This Week’s Sky at a Glance, March 4 – March 11 ~by Curt Nason
This past week a fellow amateur astronomer and I held an observing session in a rural area outside of Sussex for a home school group. It had been too long a time since I set up a telescope during winter in an area where the sky is truly dark. My local dark sky locations are usually inaccessible in winter and the early evening sky is often ruined by senseless spotlights advertising a shopping district I like to avoid. The dark sky this week made spectacular the objects that are comparatively nice to look at from my backyard. Objects that I can barely discern at the best of times with the naked eye at home were jumping out at me.
One of those objects was M44, the Beehive star cluster or Praesepe (Manger) in the constellation Cancer the Crab, which lies between Gemini and Leo. Even seeing the main stars that make up dim Cancer was a treat. The Beehive was a large glowing patch of haze to my eyes and its many stars filled the view in my telescope, but large clusters like this are appreciated best with binoculars. In times long past the cluster was used as a storm predictor. It would be one of the first objects to disappear when the light clouds that often precede a weather system would move in.
Two other clusters, technically three, are visible to the naked eye this time of year when the sky is clear and unpolluted by inefficient lighting. The Coma Star Cluster, or Melotte 111, lies in the constellation Coma Berenices, between the tail of Leo and Canes Venatici the Hunting Dogs. It is a large, somewhat sparse cluster that spills beyond the view of most binoculars, and centuries ago it was regarded as the tuft of Leo’s tail. The other one, or two, is the Double Cluster between Perseus and Cassiopeia. This pair fits within the view of a low power telescope eyepiece, but binoculars give a better perspective. Following a nearby string of stars with binos will bring you to the Stock 2 star cluster, less spectacular but just as delightful to observe.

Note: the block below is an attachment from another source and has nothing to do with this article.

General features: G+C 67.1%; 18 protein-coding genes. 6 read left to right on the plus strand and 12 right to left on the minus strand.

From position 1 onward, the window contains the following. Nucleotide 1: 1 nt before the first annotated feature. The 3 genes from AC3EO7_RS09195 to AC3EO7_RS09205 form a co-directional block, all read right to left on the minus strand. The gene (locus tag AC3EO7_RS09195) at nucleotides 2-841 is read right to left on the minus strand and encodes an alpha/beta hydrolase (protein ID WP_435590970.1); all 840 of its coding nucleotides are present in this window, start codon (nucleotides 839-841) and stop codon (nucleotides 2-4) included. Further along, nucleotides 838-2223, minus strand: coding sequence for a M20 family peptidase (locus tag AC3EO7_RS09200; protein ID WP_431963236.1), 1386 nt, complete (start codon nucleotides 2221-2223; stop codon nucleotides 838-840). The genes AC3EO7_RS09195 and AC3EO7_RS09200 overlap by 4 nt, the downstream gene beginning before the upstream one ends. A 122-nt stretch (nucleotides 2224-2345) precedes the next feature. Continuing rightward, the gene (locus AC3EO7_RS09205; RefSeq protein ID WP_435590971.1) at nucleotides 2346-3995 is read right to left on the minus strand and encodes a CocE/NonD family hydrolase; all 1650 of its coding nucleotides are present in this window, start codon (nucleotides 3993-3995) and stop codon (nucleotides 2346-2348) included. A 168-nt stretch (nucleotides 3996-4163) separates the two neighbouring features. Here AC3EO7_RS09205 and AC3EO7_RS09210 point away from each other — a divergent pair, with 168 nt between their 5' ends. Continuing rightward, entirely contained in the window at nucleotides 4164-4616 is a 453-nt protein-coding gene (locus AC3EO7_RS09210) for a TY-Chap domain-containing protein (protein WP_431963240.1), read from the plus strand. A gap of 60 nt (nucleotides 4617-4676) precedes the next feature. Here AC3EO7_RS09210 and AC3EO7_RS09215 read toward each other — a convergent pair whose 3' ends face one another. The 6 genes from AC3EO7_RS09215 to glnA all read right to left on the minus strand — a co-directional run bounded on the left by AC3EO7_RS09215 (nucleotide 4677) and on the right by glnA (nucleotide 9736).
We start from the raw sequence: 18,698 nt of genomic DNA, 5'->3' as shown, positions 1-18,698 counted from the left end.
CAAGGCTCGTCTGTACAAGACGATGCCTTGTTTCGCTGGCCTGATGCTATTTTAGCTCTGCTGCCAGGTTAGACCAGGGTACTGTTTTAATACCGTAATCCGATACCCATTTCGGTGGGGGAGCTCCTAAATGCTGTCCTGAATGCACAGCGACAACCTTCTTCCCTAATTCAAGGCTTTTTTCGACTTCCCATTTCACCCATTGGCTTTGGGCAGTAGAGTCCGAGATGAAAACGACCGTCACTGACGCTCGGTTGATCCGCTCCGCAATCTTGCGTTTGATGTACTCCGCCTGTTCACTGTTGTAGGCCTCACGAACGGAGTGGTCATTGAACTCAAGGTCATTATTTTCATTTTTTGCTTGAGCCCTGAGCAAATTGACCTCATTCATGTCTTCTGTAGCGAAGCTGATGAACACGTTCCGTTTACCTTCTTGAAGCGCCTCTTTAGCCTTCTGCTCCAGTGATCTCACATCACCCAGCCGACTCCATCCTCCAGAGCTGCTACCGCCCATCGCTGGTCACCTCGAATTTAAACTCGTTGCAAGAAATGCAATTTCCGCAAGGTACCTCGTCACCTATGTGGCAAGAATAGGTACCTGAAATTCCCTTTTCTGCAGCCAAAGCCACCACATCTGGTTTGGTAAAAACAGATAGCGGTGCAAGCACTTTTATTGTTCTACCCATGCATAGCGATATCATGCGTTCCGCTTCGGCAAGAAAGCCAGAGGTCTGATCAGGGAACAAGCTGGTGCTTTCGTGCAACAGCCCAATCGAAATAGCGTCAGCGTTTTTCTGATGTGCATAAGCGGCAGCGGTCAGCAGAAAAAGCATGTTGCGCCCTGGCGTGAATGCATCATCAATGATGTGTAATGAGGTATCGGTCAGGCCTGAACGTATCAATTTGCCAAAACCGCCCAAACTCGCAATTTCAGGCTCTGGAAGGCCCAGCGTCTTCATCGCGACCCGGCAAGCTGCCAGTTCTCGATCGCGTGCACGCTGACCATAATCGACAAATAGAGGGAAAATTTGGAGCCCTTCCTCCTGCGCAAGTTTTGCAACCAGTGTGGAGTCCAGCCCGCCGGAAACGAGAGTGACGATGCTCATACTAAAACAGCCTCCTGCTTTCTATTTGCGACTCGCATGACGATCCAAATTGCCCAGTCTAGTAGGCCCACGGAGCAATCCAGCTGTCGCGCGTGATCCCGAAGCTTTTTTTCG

This Week in the Solar System
Saturday’s sunrise in Moncton is at 6:52 am and sunset will occur at 6:10 pm, giving 11 hours, 18 minutes of daylight (6:56 am and 6:15 pm in Saint John). Next Saturday the Sun will rise at 6:39 am and set at 6:19 pm, giving 11 hours, 40 minutes of daylight (6:43 am and 6:25 pm in Saint John).
The Moon is at first quarter on Sunday, making it a great target for a scope this weekend. It slides just below Aldebaran on Saturday evening and approaches the bright star Regulus in Leo next Friday evening. Midweek, Jupiter is rising at 9 pm, 20 minutes after Venus sets and an hour before Mars sets. Take a look at Saturn before 6 am some morning this week and see if it looks elongated due to the rings. Then move a binocular field to the lower left to see the hazy Lagoon Nebula (aka M8), and perhaps the fainter Trifid Nebula (M20) and star cluster M21 just above it. Mercury is in superior conjunction beyond the Sun on Monday, but it starts its best evening appearance of the year later this month.
Astronomy-Astronomie Moncton invites all to a public observing event at the Moncton High School Observatory on Friday, March 3 from 7:30 to 9:00 pm. The Saint John Astronomy Club meets in the Rockwood Park Interpretation Centre on March 4 at 7 pm. All are welcome.
Questions? You can contact Curt Nason here.